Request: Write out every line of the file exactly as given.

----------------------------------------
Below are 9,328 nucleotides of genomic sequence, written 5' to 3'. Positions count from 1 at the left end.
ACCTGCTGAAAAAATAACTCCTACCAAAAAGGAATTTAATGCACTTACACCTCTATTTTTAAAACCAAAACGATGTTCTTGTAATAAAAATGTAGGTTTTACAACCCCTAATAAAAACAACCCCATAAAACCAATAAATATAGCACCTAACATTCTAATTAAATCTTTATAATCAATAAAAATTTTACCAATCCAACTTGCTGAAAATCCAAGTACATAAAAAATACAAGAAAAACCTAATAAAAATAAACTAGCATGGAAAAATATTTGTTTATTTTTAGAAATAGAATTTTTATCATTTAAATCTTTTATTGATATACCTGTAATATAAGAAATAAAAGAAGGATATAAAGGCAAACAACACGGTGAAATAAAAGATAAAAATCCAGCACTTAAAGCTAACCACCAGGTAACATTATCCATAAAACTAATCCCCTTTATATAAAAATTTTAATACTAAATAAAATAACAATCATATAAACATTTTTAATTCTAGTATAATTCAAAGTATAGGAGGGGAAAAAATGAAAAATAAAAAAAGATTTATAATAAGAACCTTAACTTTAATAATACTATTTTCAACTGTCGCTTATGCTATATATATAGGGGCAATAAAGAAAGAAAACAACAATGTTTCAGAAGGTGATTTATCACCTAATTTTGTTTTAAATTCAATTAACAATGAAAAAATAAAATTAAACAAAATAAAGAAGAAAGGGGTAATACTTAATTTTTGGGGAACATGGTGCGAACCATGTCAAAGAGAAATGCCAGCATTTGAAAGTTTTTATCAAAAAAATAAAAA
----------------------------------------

Below are 9,328 nucleotides of genomic sequence, written 5' to 3'. Positions count from 1 at the left end.
ACCTGCTGAAAAAATAACTCCTACCAAAAAGGAATTTAATGCACTTACACCTCTATTTTTAAAACCAAAACGATGTTCTTGTAATAAAAATGTAGGTTTTACAACCCCTAATAAAAACAACCCCATAAAACCAATAAATATAGCACCTAACATTCTAATTAAATCTTTATAATCAATAAAAATTTTACCAATCCAACTTGCTGAAAATCCAAGTACATAAAAAATACAAGAAAAACCTAATAAAAATAAACTAGCATGGAAAAATATTTGTTTATTTTTAGAAATAGAATTTTTATCATTTAAATCTTTTATTGATATACCTGTAATATAAGAAATAAAAGAAGGATATAAAGGCAAACAACACGGTGAAATAAAAGATAAAAATCCAGCACTTAAAGCTAACCACCAGGTAACATTATCCATAAAACTAATCCCCTTTATATAAAAATTTTAATACTAAATAAAATAACAATCATATAAACATTTTTAATTCTAGTATAATTCAAAGTATAGGAGGGGAAAAAATGAAAAATAAAAAAAGATTTATAATAAGAACCTTAACTTTAATAATACTATTTTCAACTGTCGCTTATGCTATATATATAGGGGCAATAAAGAAAGAAAACAACAATGTTTCAGAAGGTGATTTATCACCTAATTTTGTTTTAAATTCAATTAACAATGAAAAAATAAAATTAAACAAAATAAAGAAGAAAGGGGTAATACTTAATTTTTGGGGAACATGGTGCGAACCATGTCAAAGAGAAATGCCAGCATTTGAAAGTTTTTATCAAAAAAATAAAAA